The Office of the Undersecretary of Defense for Policy is pleased to announce two directorship appointments to the regional centers affiliated with the National Defense University. Ms. Amanda J. Dory as the director of the Africa Center for Strategic Studies. She will succeed Ms. Kate Almquist Knopf, who served in that position from July of 2014 until December of 2021. Some of you know Amanda quite well. Ms. Dory is currently the Principal Deputy Assistant Secretary of Defense for Indo Pacific security affairs. She has served in multiple leadership roles in the Office of the Secretary of Defense for Policy, including the Deputy Assistant Secretary of Defense for African Affairs.

Also, Dr. Paul J. Angelo was selected as the director for the William J. Perry Center for Hemispheric Defense Studies. He will be succeeding retired Army Lieutenant General Frederick S. Rudesheim, who served in the position from February of 2018 until May of 2022. In other words, this month. Dr. Angelo is a fellow for Latin American Studies at the Council on Foreign Relations where he researches migration, insecurity and strategic competition in the Western Hemisphere. The whole department would like to express our gratitude to Ms. Almquist Knopf and to General Rudesheim for their dedicated service to the nation. Both are recipients of the Secretary of Defense medal for exceptional public service. And of course, that's very well deserved.

And then finally, with Memorial Day coming up, Arlington National Cemetery is going to be honored to host the first Flowers of Remembrance Day this Saturday, May 28, from 9:00 until 4:00, 9:00 a.m. to 4:00 p.m. at the Tomb of the Unknown Soldier. Flowers of Remembrance Day will pay homage to the first official Decoration Day now known as Memorial Day, which originally took place at the cemetery in 1868, as a way to honor the sacrifices of all those who fought and died in the Civil War. This first Decoration Day featured a procession from Arlington House to the tomb of the Civil War unknowns and further into the cemetery where people decorated the graves with flowers. This became an annual tradition and established Arlington as the site of the nation's official annual Decoration Day observance. Arlington National Cemetery historians will be able to offer history talks at 10:00 a.m. and 2:30 p.m. in the center of the memorial amphitheater, to share the history of Decoration Day an optional walking tour will follow the 10:00 a.m. talk only.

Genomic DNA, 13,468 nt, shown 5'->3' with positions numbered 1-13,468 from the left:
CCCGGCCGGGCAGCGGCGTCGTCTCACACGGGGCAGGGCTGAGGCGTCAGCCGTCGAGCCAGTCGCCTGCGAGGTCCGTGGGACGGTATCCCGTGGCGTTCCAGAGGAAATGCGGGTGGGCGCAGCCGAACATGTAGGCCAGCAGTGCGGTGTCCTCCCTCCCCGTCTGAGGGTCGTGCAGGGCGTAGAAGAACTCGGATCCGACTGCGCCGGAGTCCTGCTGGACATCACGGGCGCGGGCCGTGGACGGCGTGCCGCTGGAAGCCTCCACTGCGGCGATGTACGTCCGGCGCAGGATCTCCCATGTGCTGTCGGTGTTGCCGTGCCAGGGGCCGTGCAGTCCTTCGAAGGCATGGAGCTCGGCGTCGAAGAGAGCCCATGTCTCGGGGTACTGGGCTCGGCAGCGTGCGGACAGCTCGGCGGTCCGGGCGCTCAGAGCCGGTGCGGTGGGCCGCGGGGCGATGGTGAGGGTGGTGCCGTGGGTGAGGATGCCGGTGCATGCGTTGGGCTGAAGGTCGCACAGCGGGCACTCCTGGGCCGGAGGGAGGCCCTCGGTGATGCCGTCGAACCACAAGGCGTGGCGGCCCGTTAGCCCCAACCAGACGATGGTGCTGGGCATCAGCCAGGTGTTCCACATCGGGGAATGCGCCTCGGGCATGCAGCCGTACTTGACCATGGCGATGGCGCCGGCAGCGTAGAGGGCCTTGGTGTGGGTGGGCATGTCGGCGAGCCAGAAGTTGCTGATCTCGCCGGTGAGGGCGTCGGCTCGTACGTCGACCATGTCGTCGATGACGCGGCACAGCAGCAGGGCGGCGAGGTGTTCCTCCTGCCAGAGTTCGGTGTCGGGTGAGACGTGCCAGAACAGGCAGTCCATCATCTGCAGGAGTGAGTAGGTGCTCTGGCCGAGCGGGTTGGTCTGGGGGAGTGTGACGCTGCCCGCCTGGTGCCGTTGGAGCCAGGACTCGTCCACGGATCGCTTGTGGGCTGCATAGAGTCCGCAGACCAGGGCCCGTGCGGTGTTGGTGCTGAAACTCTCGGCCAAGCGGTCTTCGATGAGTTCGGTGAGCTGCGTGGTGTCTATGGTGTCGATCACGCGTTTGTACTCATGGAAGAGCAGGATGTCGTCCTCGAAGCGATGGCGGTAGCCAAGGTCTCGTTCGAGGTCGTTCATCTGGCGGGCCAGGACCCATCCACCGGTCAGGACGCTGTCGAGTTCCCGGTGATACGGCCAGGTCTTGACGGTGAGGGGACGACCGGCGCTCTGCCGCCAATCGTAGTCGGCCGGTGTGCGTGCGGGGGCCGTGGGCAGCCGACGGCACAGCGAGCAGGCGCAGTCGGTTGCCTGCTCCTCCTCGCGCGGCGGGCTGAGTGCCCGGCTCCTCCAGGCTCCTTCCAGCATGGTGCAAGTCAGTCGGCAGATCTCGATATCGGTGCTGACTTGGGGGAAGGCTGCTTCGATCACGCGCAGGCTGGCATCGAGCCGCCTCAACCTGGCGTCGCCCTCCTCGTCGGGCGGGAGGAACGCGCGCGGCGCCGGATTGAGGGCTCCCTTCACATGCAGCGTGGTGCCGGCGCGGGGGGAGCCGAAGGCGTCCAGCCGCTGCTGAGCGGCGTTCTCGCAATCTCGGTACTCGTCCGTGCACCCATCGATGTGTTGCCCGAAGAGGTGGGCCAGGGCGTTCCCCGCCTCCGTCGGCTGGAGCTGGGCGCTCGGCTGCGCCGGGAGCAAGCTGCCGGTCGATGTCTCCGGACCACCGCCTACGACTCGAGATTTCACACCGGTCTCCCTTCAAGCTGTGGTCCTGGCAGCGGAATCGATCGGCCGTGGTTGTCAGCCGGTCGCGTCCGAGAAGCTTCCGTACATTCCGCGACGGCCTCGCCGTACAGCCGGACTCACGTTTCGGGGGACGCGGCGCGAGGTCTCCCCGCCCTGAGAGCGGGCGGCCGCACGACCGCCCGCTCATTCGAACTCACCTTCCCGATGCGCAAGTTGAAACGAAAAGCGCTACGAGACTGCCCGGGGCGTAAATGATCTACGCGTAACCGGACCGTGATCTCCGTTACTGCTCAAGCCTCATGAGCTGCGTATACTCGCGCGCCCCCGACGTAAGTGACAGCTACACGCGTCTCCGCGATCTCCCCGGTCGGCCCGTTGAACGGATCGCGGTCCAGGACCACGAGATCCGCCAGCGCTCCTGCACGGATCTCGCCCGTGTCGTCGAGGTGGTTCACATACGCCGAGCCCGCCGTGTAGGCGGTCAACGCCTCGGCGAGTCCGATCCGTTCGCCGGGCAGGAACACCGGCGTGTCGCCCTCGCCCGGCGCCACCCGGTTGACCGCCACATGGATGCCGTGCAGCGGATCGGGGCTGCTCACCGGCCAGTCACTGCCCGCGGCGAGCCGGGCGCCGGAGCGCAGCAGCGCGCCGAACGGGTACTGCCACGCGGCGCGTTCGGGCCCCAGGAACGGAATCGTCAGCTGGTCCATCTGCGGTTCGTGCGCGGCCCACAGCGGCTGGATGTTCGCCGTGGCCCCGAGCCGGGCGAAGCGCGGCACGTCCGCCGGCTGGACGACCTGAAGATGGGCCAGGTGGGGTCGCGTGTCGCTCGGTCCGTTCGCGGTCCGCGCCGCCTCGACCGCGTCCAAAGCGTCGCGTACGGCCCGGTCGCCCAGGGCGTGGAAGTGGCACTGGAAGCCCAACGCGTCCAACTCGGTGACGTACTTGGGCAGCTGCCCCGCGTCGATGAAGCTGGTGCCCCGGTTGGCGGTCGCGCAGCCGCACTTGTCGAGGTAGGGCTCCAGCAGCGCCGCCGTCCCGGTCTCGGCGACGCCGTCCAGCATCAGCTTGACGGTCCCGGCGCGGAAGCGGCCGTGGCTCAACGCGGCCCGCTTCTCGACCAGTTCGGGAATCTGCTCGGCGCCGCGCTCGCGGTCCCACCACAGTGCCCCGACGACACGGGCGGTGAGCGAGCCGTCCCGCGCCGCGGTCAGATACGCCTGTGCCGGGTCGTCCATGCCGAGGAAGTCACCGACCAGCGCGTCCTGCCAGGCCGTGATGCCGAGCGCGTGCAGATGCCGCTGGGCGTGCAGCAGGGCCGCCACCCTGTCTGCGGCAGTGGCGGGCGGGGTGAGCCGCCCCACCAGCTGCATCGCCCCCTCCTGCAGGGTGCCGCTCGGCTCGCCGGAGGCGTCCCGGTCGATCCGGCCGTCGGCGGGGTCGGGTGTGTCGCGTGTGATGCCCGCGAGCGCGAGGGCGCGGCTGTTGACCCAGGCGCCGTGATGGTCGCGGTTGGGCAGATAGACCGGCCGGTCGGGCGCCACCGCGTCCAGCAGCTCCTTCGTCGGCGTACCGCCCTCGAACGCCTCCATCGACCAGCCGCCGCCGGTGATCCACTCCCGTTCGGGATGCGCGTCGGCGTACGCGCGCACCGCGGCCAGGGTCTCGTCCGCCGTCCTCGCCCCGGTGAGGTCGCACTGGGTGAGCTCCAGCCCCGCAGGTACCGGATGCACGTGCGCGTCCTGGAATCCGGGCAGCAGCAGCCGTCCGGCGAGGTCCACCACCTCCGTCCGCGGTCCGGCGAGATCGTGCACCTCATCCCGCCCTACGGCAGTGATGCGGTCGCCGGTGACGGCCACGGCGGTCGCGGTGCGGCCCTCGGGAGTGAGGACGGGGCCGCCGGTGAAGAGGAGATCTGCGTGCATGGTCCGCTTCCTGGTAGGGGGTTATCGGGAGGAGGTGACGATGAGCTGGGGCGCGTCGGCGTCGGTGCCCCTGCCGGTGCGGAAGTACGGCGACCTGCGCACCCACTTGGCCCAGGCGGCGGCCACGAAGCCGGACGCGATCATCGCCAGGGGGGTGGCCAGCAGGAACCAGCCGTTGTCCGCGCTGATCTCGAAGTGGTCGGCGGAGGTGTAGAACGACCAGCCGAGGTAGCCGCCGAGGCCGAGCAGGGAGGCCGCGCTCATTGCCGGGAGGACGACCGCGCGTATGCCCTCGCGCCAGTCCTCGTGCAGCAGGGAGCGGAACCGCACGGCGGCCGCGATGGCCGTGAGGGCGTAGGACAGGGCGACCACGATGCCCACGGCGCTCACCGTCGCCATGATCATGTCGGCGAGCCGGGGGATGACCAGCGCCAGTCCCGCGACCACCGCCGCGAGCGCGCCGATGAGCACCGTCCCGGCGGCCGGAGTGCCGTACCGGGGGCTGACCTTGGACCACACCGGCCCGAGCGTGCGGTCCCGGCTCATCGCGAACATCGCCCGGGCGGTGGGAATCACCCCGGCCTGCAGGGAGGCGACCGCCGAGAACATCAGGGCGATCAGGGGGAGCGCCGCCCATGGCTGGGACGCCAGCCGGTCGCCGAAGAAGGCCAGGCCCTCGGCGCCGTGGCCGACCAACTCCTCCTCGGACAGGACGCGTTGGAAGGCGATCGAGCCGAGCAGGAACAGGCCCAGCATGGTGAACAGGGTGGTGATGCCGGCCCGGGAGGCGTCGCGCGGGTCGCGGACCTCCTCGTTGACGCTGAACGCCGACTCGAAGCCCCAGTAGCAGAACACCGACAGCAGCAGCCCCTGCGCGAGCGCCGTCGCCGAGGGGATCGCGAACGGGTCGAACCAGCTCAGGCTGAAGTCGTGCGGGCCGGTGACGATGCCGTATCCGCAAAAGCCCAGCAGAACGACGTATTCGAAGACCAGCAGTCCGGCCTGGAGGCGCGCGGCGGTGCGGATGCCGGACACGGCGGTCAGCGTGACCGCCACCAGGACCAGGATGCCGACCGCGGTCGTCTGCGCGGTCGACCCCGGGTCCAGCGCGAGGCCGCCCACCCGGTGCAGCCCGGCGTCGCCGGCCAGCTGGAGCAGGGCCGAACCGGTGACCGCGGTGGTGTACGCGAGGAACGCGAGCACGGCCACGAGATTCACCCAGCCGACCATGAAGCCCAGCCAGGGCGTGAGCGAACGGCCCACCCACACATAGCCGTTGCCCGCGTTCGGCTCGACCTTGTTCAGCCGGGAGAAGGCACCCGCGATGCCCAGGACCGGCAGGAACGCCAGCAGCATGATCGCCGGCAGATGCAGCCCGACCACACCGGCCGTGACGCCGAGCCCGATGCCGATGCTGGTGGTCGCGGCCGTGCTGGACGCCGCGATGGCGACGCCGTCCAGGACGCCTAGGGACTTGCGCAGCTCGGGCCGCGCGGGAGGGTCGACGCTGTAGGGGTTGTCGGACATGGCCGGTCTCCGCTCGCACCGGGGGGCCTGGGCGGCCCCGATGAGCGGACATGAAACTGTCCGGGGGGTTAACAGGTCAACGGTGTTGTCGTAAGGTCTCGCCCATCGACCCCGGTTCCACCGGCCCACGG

Flowers will be provided, or members of the public may bring their own any long stem flower to place at the Tomb of the Unknown Soldier. As to remind folks that visitors should not bring vases, reeds, or flowers with any packaging or plastic containers. The public is also encouraged to bring water and wear comfortable shoes for walking to the tomb. Plus, any of us have walked Arlington National Cemetery know that comfortable walking shoes are a must.

And with that we'll take questions it looks like Lita, you're up first.

Q:  Thanks, John. Two quick things and then a Ukraine question. First, can you say as of today, whether or not there are any U.S. military troops in Ukraine at all? And do you expect that to change? And just a quick one on the naming commission is -- does the Secretary have to wait until the final report is out in -- later this year, before he takes any action on any of the new base names? That's probably just yes or no. And then I have a third. Does the U.S. military anticipate any role at all in the effort to get more of the grain out of Ukraine? Thanks.

KIRBY:  OK, there's -- I am -- there's no way I'm going to remember all three of those. So, on troops in Ukraine, the president, the commander in chief has been clear there are not going to be U.S. troops fighting in Ukraine. And that is -- that is the case today. As you know, the Embassy has opened and there's a defense attaché, a colonel, as the defense attaché, and that -- that Colonel is in -- is operating in -- in with the embassy folks. And I'm not going to go beyond that in terms of talking about troops in Ukraine nothing has changed about the President's direction that U.S. troops will not be fighting in this war in Ukraine, that has not changed.